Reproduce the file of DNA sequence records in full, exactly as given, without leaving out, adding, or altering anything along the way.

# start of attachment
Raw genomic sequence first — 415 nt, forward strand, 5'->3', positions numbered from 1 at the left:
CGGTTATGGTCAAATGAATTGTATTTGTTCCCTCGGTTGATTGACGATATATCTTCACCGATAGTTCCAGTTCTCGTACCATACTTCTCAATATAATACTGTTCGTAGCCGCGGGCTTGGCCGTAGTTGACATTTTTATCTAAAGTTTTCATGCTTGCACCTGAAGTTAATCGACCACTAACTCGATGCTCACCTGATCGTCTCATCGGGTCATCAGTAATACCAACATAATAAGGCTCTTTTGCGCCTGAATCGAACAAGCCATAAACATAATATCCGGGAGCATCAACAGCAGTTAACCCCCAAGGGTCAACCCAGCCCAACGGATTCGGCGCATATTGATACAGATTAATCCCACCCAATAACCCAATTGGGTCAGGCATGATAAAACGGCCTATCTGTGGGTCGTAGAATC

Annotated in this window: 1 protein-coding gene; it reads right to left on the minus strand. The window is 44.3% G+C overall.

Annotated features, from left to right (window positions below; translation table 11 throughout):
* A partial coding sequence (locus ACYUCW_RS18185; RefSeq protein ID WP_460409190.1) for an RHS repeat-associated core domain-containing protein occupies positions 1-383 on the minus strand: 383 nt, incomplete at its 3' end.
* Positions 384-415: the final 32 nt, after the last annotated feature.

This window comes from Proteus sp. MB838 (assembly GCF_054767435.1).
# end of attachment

Raw genomic sequence first — 415 nt, forward strand, 5'->3', positions numbered from 1 at the left:
CGGTTATGGTCAAATGAATTGTATTTGTTCCCTCGGTTGATTGACGATATATCTTCACCGATAGTTCCAGTTCTCGTACCATACTTCTCAATATAATACTGTTCGTAGCCGCGGGCTTGGCCGTAGTTGACATTTTTATCTAAAGTTTTCATGCTTGCACCTGAAGTTAATCGACCACTAACTCGATGCTCACCTGATCGTCTCATCGGGTCATCAGTAATACCAACATAATAAGGCTCTTTTGCGCCTGAATCGAACAAGCCATAAACATAATATCCGGGAGCATCAACAGCAGTTAACCCCCAAGGGTCAACCCAGCCCAACGGATTCGGCGCATATTGATACAGATTAATCCCACCCAATAACCCAATTGGGTCAGGCATGATAAAACGGCCTATCTGTGGGTCGTAGAATC

Annotated in this window: 1 protein-coding gene; it reads right to left on the minus strand. The window is 44.3% G+C overall.

Annotated features, from left to right (window positions below; translation table 11 throughout):
* A partial coding sequence (locus ACYUCW_RS18185; RefSeq protein ID WP_460409190.1) for an RHS repeat-associated core domain-containing protein occupies positions 1-383 on the minus strand: 383 nt, incomplete at its 3' end.
* Positions 384-415: the final 32 nt, after the last annotated feature.

This window comes from Proteus sp. MB838 (assembly GCF_054767435.1).